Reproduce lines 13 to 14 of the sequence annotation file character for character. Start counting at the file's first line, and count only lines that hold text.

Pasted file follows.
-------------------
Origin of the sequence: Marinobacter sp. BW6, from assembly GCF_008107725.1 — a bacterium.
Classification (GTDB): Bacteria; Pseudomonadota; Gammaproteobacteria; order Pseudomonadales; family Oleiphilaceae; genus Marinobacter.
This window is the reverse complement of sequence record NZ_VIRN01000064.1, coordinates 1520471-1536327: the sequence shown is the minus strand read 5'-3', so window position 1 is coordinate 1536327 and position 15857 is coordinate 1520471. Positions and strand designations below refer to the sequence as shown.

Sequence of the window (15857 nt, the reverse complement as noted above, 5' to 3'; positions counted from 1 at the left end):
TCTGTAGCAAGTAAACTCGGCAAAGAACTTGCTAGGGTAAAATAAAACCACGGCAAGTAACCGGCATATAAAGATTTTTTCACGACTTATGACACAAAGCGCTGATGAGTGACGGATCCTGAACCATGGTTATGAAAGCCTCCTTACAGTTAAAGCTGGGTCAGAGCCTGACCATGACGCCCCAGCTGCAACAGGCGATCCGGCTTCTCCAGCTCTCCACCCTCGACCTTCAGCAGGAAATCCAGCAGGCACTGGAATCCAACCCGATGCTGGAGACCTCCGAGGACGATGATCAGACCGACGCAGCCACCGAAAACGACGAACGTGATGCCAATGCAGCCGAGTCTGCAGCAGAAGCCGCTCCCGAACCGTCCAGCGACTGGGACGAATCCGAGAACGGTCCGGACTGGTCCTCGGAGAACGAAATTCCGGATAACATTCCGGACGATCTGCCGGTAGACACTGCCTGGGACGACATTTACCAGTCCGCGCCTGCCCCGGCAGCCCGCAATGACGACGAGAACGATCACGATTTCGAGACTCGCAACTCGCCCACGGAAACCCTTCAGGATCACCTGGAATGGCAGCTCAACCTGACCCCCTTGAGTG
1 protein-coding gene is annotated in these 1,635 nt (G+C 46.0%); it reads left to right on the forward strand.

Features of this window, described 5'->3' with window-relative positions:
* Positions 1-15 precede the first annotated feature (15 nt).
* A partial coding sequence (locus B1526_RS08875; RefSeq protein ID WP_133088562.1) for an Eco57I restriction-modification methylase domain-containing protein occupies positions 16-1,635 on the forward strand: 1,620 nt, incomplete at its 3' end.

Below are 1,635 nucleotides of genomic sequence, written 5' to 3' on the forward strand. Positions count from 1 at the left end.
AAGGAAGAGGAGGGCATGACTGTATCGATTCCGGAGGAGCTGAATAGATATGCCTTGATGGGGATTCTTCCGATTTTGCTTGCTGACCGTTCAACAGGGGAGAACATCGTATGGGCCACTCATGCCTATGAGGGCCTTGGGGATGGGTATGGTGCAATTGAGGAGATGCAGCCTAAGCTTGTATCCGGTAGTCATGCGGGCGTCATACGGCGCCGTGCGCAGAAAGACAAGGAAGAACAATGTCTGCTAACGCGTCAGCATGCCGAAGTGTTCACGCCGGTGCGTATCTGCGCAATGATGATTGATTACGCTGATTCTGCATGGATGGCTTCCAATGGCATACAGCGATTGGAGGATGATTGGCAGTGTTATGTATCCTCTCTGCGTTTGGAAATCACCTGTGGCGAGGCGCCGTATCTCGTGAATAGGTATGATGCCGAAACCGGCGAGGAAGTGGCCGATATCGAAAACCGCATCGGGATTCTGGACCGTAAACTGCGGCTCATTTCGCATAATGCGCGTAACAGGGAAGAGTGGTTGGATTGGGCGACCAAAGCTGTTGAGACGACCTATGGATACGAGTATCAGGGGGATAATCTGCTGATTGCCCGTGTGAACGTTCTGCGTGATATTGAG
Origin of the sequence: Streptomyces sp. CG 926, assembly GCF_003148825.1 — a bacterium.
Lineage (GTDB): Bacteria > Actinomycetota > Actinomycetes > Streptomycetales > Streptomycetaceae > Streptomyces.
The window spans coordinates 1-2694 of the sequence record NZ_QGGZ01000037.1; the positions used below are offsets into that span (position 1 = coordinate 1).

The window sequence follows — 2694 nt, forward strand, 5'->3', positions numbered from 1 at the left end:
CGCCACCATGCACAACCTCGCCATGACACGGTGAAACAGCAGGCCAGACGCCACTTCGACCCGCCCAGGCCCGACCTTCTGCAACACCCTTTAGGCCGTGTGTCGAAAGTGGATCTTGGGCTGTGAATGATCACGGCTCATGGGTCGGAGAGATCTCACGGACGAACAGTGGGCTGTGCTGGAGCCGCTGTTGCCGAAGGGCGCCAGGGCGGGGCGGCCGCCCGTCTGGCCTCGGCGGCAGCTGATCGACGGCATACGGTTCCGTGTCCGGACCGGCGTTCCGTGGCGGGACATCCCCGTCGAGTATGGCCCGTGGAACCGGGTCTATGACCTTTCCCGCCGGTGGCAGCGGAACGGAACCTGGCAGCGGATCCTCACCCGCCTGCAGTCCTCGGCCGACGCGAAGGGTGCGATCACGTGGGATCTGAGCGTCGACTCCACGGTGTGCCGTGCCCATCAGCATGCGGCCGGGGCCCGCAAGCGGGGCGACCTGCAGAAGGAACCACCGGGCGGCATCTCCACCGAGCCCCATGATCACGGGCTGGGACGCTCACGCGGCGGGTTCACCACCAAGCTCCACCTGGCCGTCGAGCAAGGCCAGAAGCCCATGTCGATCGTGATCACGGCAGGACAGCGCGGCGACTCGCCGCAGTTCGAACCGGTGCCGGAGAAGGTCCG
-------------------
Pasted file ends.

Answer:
Lineage (GTDB): Bacteria > Actinomycetota > Actinomycetes > Streptomycetales > Streptomycetaceae > Streptomyces.
The window spans coordinates 1-2694 of the sequence record NZ_QGGZ01000037.1; the positions used below are offsets into that span (position 1 = coordinate 1).